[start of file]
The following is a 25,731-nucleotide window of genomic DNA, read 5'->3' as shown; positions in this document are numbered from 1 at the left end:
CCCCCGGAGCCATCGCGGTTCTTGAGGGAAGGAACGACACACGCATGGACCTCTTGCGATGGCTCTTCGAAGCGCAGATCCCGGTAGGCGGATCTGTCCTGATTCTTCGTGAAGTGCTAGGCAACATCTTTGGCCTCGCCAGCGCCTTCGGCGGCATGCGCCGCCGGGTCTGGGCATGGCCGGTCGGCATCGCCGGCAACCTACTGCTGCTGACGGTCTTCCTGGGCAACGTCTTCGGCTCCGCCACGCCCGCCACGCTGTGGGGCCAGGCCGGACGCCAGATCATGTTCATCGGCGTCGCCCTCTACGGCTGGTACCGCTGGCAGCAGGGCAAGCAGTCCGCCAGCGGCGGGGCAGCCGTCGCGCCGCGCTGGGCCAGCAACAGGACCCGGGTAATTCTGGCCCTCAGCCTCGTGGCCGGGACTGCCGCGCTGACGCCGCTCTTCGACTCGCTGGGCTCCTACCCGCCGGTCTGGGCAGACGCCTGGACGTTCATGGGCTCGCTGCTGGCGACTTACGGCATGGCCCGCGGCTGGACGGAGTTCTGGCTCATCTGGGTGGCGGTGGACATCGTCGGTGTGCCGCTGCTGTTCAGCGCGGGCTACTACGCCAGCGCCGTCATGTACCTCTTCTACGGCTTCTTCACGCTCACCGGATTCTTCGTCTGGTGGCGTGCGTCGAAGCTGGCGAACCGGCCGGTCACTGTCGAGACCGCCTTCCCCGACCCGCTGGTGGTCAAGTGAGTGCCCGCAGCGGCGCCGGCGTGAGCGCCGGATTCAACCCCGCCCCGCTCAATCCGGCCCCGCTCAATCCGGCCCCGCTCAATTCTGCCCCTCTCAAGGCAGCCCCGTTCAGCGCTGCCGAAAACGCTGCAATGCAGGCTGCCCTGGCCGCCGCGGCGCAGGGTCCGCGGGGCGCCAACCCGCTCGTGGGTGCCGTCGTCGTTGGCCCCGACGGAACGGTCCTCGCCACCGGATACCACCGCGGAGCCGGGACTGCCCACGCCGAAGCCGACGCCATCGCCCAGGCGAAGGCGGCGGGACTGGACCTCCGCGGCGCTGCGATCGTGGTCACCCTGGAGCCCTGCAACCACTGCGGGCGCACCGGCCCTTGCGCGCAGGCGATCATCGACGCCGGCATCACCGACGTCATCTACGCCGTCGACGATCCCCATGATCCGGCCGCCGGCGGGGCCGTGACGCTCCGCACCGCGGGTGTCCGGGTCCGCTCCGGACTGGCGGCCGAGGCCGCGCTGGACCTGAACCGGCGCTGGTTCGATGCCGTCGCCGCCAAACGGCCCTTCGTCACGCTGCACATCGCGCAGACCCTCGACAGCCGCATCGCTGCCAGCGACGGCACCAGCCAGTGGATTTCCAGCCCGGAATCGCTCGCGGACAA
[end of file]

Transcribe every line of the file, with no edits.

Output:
The following is a 25,731-nucleotide window of genomic DNA, read 5'->3' as shown; positions in this document are numbered from 1 at the left end:
CCCCCGGAGCCATCGCGGTTCTTGAGGGAAGGAACGACACACGCATGGACCTCTTGCGATGGCTCTTCGAAGCGCAGATCCCGGTAGGCGGATCTGTCCTGATTCTTCGTGAAGTGCTAGGCAACATCTTTGGCCTCGCCAGCGCCTTCGGCGGCATGCGCCGCCGGGTCTGGGCATGGCCGGTCGGCATCGCCGGCAACCTACTGCTGCTGACGGTCTTCCTGGGCAACGTCTTCGGCTCCGCCACGCCCGCCACGCTGTGGGGCCAGGCCGGACGCCAGATCATGTTCATCGGCGTCGCCCTCTACGGCTGGTACCGCTGGCAGCAGGGCAAGCAGTCCGCCAGCGGCGGGGCAGCCGTCGCGCCGCGCTGGGCCAGCAACAGGACCCGGGTAATTCTGGCCCTCAGCCTCGTGGCCGGGACTGCCGCGCTGACGCCGCTCTTCGACTCGCTGGGCTCCTACCCGCCGGTCTGGGCAGACGCCTGGACGTTCATGGGCTCGCTGCTGGCGACTTACGGCATGGCCCGCGGCTGGACGGAGTTCTGGCTCATCTGGGTGGCGGTGGACATCGTCGGTGTGCCGCTGCTGTTCAGCGCGGGCTACTACGCCAGCGCCGTCATGTACCTCTTCTACGGCTTCTTCACGCTCACCGGATTCTTCGTCTGGTGGCGTGCGTCGAAGCTGGCGAACCGGCCGGTCACTGTCGAGACCGCCTTCCCCGACCCGCTGGTGGTCAAGTGAGTGCCCGCAGCGGCGCCGGCGTGAGCGCCGGATTCAACCCCGCCCCGCTCAATCCGGCCCCGCTCAATCCGGCCCCGCTCAATTCTGCCCCTCTCAAGGCAGCCCCGTTCAGCGCTGCCGAAAACGCTGCAATGCAGGCTGCCCTGGCCGCCGCGGCGCAGGGTCCGCGGGGCGCCAACCCGCTCGTGGGTGCCGTCGTCGTTGGCCCCGACGGAACGGTCCTCGCCACCGGATACCACCGCGGAGCCGGGACTGCCCACGCCGAAGCCGACGCCATCGCCCAGGCGAAGGCGGCGGGACTGGACCTCCGCGGCGCTGCGATCGTGGTCACCCTGGAGCCCTGCAACCACTGCGGGCGCACCGGCCCTTGCGCGCAGGCGATCATCGACGCCGGCATCACCGACGTCATCTACGCCGTCGACGATCCCCATGATCCGGCCGCCGGCGGGGCCGTGACGCTCCGCACCGCGGGTGTCCGGGTCCGCTCCGGACTGGCGGCCGAGGCCGCGCTGGACCTGAACCGGCGCTGGTTCGATGCCGTCGCCGCCAAACGGCCCTTCGTCACGCTGCACATCGCGCAGACCCTCGACAGCCGCATCGCTGCCAGCGACGGCACCAGCCAGTGGATTTCCAGCCCGGAATCGCTCGCGGACAA